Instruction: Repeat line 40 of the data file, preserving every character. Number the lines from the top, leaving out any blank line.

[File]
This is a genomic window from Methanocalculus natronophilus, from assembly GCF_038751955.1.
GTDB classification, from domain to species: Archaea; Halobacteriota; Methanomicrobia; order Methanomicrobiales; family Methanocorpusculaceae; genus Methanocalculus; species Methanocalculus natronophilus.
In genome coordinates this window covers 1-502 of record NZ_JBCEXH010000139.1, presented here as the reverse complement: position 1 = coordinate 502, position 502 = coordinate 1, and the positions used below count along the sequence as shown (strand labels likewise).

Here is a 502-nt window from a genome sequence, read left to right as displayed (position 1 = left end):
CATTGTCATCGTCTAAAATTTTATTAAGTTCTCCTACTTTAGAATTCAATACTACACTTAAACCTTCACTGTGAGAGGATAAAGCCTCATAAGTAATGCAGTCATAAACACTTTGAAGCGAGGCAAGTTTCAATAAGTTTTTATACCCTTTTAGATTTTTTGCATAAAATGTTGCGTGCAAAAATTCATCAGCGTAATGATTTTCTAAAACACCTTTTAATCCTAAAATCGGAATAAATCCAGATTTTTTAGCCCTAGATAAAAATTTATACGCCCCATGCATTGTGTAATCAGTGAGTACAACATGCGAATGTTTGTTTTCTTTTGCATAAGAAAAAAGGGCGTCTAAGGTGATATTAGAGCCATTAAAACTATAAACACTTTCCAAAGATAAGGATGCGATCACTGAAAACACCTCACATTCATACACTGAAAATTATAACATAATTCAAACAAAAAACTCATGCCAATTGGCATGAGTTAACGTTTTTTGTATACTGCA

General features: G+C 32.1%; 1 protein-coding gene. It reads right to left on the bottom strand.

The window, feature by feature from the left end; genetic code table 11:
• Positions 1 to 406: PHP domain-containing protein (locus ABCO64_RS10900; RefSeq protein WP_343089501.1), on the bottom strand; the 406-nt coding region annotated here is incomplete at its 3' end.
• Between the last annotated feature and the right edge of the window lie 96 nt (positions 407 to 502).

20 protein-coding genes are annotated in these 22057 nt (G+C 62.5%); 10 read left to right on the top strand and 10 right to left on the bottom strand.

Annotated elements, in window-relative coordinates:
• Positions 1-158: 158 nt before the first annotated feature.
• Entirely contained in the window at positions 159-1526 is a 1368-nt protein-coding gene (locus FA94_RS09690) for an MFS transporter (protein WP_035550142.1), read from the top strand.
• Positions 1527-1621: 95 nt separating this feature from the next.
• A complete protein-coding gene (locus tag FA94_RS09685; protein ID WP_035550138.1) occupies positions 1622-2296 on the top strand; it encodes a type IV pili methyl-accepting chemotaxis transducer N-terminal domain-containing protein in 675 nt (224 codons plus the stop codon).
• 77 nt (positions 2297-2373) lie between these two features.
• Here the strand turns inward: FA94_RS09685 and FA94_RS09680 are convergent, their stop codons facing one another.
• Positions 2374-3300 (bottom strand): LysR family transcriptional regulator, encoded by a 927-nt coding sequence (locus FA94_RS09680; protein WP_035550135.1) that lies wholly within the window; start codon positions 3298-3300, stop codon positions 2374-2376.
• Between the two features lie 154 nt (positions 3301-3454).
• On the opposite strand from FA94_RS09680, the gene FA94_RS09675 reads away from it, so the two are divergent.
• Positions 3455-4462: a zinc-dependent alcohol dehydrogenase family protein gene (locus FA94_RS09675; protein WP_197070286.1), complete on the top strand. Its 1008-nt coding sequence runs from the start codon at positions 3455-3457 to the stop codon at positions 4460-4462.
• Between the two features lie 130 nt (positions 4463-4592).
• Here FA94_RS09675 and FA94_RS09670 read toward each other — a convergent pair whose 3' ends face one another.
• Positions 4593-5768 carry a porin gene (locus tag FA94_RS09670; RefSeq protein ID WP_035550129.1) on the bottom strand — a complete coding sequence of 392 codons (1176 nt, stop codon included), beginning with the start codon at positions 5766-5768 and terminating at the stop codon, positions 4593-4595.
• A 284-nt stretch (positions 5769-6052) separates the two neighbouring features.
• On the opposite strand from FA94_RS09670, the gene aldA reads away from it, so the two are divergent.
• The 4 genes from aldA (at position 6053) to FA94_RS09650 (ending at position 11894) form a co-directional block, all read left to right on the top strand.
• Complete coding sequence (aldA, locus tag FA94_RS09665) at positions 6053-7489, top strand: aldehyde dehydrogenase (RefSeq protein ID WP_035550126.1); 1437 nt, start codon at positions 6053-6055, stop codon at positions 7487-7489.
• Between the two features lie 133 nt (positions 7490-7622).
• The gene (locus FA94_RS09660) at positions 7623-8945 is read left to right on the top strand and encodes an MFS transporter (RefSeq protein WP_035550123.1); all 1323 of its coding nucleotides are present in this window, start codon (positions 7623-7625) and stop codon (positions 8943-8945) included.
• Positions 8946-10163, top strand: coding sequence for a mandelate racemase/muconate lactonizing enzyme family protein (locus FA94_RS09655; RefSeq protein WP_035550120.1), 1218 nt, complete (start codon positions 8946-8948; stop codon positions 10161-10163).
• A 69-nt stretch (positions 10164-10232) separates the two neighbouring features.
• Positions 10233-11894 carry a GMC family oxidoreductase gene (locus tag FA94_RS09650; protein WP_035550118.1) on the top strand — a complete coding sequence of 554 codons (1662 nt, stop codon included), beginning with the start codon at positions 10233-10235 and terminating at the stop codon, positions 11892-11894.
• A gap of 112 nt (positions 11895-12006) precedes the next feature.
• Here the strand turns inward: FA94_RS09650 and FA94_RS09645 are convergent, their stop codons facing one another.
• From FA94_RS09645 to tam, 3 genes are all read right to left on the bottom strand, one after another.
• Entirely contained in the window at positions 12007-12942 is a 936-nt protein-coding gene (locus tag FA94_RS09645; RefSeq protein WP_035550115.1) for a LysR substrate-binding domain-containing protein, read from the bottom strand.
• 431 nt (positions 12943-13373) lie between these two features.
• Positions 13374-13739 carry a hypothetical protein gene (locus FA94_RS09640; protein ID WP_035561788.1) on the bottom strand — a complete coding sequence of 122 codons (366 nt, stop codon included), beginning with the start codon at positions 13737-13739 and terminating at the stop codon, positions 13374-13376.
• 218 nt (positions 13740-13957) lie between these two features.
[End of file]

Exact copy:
• 218 nt (positions 13740-13957) lie between these two features.